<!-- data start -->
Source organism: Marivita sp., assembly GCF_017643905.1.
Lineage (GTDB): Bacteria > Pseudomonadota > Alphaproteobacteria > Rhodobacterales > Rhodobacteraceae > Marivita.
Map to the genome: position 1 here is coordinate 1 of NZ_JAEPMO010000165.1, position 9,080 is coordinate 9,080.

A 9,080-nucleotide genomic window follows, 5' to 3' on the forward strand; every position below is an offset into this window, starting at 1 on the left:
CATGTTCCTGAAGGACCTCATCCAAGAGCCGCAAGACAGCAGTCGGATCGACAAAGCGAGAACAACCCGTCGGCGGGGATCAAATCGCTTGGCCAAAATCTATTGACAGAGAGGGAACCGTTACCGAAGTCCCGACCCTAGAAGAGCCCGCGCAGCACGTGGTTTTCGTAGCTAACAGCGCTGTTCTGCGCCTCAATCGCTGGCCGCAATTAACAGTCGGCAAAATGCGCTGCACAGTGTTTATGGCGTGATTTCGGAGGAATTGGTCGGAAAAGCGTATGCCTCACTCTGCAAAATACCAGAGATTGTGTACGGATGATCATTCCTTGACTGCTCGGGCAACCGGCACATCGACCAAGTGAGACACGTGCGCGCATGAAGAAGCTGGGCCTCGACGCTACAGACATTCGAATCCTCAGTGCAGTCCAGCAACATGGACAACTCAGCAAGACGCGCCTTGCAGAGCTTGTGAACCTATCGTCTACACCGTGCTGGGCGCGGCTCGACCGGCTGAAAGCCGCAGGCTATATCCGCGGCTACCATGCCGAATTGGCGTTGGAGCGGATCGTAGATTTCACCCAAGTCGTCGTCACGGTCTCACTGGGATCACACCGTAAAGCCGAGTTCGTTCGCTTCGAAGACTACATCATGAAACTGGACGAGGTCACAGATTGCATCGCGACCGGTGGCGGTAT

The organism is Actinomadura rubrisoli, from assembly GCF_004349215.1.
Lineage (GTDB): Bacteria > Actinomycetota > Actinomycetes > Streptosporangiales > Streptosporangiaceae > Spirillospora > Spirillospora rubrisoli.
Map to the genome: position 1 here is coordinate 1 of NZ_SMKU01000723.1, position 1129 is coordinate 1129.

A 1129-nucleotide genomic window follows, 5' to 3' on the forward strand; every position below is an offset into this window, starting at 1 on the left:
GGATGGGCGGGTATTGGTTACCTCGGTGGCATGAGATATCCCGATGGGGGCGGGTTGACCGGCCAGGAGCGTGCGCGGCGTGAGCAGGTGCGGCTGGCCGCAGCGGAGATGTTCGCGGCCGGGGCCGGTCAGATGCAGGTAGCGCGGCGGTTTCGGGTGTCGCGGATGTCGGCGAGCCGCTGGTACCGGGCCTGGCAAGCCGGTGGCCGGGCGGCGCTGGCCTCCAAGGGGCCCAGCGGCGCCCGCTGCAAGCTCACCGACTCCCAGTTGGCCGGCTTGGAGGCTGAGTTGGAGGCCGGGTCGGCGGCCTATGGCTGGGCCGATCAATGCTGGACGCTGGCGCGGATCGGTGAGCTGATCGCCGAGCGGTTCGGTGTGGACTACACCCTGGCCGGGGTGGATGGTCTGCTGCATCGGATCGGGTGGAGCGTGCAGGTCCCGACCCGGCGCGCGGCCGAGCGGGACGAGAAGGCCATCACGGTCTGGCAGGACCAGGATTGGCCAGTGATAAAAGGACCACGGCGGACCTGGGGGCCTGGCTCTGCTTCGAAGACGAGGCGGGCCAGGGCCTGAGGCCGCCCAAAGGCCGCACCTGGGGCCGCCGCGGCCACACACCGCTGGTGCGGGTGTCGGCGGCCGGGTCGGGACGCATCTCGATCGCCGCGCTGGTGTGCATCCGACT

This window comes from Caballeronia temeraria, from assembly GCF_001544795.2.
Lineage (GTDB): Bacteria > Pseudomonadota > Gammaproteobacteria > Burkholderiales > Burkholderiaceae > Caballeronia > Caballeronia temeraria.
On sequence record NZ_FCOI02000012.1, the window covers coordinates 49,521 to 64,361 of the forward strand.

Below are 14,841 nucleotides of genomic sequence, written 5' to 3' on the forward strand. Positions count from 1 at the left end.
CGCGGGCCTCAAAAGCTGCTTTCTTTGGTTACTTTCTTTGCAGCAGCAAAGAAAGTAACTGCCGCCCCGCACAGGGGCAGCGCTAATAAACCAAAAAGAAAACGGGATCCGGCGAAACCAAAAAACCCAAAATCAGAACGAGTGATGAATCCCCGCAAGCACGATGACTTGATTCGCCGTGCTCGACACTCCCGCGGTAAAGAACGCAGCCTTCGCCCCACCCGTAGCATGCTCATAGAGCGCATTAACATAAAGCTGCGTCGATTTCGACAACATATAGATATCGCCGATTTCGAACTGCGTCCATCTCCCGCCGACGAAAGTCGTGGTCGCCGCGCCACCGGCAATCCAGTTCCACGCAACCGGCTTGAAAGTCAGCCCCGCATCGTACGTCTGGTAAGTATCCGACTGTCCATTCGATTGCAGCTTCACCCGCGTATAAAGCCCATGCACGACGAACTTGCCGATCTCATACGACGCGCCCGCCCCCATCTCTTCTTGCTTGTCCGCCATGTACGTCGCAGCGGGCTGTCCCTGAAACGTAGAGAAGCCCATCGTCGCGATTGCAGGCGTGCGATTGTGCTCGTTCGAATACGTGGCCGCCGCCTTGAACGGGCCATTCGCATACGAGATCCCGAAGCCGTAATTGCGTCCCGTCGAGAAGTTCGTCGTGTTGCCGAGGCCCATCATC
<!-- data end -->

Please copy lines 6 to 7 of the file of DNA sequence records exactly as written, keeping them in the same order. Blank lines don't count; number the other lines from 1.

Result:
The organism is Actinomadura rubrisoli, from assembly GCF_004349215.1.
Lineage (GTDB): Bacteria > Actinomycetota > Actinomycetes > Streptosporangiales > Streptosporangiaceae > Spirillospora > Spirillospora rubrisoli.